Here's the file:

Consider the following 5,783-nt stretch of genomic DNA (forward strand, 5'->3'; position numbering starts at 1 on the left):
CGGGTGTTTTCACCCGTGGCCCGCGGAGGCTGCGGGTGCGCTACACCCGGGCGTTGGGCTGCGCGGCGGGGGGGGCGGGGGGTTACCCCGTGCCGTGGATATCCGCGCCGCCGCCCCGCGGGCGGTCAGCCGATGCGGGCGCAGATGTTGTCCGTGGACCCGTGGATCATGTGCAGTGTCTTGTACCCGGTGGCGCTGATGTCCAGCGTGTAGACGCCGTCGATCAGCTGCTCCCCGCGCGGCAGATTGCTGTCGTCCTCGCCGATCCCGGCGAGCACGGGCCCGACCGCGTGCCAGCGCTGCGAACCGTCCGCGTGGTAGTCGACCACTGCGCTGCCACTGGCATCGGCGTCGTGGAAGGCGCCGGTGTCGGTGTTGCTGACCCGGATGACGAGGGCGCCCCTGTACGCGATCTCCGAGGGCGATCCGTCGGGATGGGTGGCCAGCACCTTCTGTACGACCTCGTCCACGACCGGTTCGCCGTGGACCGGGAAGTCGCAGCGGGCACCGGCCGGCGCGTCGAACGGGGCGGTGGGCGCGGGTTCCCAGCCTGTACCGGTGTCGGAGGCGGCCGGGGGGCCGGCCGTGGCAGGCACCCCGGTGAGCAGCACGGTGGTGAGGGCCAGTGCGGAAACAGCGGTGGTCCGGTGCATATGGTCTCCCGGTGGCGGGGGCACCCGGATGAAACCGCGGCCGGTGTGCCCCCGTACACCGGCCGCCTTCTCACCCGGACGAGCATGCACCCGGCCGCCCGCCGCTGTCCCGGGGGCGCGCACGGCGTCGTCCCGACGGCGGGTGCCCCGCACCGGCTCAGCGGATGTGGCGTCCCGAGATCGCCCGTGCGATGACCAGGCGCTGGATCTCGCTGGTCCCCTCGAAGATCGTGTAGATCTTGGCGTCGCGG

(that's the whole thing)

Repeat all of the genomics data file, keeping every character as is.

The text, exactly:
Consider the following 5,783-nt stretch of genomic DNA (forward strand, 5'->3'; position numbering starts at 1 on the left):
CGGGTGTTTTCACCCGTGGCCCGCGGAGGCTGCGGGTGCGCTACACCCGGGCGTTGGGCTGCGCGGCGGGGGGGGCGGGGGGTTACCCCGTGCCGTGGATATCCGCGCCGCCGCCCCGCGGGCGGTCAGCCGATGCGGGCGCAGATGTTGTCCGTGGACCCGTGGATCATGTGCAGTGTCTTGTACCCGGTGGCGCTGATGTCCAGCGTGTAGACGCCGTCGATCAGCTGCTCCCCGCGCGGCAGATTGCTGTCGTCCTCGCCGATCCCGGCGAGCACGGGCCCGACCGCGTGCCAGCGCTGCGAACCGTCCGCGTGGTAGTCGACCACTGCGCTGCCACTGGCATCGGCGTCGTGGAAGGCGCCGGTGTCGGTGTTGCTGACCCGGATGACGAGGGCGCCCCTGTACGCGATCTCCGAGGGCGATCCGTCGGGATGGGTGGCCAGCACCTTCTGTACGACCTCGTCCACGACCGGTTCGCCGTGGACCGGGAAGTCGCAGCGGGCACCGGCCGGCGCGTCGAACGGGGCGGTGGGCGCGGGTTCCCAGCCTGTACCGGTGTCGGAGGCGGCCGGGGGGCCGGCCGTGGCAGGCACCCCGGTGAGCAGCACGGTGGTGAGGGCCAGTGCGGAAACAGCGGTGGTCCGGTGCATATGGTCTCCCGGTGGCGGGGGCACCCGGATGAAACCGCGGCCGGTGTGCCCCCGTACACCGGCCGCCTTCTCACCCGGACGAGCATGCACCCGGCCGCCCGCCGCTGTCCCGGGGGCGCGCACGGCGTCGTCCCGACGGCGGGTGCCCCGCACCGGCTCAGCGGATGTGGCGTCCCGAGATCGCCCGTGCGATGACCAGGCGCTGGATCTCGCTGGTCCCCTCGAAGATCGTGTAGATCTTGGCGTCGCGG